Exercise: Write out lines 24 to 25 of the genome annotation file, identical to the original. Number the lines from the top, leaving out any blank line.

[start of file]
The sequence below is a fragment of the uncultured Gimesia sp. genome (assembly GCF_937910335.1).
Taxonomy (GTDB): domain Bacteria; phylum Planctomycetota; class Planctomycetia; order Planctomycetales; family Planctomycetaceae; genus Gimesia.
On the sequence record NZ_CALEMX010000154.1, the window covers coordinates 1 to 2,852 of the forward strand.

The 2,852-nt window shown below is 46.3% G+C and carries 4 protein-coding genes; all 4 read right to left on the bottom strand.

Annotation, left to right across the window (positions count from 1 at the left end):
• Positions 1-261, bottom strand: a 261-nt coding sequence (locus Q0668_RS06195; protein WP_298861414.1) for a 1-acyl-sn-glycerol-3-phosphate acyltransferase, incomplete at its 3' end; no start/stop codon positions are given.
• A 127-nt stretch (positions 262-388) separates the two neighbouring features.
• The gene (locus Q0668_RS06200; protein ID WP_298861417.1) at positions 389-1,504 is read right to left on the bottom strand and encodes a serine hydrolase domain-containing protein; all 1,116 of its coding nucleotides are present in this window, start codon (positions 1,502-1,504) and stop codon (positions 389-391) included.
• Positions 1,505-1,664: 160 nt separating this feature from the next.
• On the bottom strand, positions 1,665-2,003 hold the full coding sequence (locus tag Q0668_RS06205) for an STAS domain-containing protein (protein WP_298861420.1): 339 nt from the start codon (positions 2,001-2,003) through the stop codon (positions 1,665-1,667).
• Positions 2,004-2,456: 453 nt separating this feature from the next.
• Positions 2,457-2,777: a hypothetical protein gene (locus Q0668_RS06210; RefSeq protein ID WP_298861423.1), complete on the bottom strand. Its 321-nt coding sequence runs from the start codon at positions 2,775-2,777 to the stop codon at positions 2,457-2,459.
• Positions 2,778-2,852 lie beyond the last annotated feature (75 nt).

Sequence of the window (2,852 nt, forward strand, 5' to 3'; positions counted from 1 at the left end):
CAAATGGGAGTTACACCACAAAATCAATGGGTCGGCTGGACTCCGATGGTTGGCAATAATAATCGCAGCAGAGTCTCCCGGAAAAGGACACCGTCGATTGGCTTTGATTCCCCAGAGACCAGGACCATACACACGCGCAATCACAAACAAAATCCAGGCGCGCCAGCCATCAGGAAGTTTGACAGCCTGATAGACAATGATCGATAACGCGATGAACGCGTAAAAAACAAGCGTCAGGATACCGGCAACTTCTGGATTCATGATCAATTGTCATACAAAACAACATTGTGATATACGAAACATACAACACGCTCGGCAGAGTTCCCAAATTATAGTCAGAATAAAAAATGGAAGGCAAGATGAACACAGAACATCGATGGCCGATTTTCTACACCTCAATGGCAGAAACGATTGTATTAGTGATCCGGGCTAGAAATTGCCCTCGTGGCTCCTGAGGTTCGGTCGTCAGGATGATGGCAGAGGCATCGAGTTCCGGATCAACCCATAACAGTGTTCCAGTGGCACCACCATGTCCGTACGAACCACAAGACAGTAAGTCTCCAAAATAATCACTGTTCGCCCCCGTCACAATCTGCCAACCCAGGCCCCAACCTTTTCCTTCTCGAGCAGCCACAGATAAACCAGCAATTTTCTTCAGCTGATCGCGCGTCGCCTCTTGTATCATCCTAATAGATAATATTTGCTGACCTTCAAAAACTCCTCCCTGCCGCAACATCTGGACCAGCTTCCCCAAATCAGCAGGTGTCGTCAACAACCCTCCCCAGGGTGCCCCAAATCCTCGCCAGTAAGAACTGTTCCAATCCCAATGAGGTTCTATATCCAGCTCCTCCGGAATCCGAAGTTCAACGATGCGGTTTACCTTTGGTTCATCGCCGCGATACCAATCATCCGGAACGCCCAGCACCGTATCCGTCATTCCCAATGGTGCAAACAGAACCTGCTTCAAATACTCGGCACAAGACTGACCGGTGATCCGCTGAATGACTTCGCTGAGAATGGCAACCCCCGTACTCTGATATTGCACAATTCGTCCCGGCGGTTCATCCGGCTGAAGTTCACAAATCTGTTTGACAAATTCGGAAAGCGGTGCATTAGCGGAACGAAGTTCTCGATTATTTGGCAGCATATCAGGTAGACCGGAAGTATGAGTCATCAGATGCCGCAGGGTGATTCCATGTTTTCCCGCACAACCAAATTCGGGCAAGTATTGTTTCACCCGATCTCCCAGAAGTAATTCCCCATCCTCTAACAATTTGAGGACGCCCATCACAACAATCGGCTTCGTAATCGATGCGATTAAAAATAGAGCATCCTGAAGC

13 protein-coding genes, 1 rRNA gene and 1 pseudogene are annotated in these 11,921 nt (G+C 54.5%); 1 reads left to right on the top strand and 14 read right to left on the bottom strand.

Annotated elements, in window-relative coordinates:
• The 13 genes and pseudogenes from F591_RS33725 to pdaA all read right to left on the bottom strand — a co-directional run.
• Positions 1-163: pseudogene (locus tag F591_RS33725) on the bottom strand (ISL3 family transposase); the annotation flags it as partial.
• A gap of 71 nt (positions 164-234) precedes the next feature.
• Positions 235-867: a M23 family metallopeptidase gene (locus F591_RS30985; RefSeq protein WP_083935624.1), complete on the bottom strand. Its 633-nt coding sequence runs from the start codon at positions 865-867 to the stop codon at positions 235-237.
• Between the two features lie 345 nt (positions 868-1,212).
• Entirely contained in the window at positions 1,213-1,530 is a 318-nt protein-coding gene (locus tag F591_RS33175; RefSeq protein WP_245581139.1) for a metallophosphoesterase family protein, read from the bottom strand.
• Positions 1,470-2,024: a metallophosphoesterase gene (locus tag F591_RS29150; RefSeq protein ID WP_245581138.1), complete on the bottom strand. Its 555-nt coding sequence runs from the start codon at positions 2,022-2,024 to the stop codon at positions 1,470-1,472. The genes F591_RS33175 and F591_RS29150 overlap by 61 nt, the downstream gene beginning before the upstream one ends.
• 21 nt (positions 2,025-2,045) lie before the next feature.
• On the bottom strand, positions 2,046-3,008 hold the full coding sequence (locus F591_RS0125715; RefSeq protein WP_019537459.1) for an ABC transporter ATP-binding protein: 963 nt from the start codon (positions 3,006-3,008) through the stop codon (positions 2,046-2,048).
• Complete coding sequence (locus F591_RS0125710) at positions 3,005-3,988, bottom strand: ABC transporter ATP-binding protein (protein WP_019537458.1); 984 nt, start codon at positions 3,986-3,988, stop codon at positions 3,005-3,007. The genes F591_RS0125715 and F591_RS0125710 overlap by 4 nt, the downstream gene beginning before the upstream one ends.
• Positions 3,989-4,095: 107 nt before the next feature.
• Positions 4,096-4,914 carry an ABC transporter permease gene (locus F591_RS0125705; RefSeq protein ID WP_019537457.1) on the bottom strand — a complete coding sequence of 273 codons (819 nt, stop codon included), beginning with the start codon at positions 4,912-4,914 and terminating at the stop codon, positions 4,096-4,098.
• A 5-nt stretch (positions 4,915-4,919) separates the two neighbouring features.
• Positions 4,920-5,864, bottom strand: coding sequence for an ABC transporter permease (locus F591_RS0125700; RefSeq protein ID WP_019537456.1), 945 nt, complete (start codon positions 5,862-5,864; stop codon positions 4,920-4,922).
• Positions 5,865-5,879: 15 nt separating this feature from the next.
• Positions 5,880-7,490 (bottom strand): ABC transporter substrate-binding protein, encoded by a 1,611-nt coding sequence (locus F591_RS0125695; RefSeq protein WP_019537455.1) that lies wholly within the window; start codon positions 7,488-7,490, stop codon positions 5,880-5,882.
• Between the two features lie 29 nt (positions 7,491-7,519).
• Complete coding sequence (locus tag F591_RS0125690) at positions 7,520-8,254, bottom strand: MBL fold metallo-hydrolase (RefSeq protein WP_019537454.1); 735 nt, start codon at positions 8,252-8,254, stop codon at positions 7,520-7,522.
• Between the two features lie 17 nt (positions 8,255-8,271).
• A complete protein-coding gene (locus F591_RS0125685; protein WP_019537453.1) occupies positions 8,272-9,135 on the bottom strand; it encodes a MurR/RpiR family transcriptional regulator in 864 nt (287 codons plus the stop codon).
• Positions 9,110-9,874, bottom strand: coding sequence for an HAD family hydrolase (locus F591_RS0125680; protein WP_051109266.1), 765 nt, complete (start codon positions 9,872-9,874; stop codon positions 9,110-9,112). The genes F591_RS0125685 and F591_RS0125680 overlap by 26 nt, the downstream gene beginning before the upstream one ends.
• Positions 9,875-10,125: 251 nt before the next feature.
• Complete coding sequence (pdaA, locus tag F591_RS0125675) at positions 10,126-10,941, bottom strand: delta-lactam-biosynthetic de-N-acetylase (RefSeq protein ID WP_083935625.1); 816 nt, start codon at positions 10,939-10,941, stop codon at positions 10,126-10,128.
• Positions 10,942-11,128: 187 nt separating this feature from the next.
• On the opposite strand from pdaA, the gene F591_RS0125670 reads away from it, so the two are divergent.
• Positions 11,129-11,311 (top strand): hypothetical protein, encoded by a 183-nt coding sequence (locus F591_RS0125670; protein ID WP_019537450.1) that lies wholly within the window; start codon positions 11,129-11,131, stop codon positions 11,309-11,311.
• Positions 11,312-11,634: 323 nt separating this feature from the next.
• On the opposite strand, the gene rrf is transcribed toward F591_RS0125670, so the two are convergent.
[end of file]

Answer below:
• Positions 1,470-2,024: a metallophosphoesterase gene (locus tag F591_RS29150; RefSeq protein ID WP_245581138.1), complete on the bottom strand. Its 555-nt coding sequence runs from the start codon at positions 2,022-2,024 to the stop codon at positions 1,470-1,472. The genes F591_RS33175 and F591_RS29150 overlap by 61 nt, the downstream gene beginning before the upstream one ends.
• 21 nt (positions 2,025-2,045) lie before the next feature.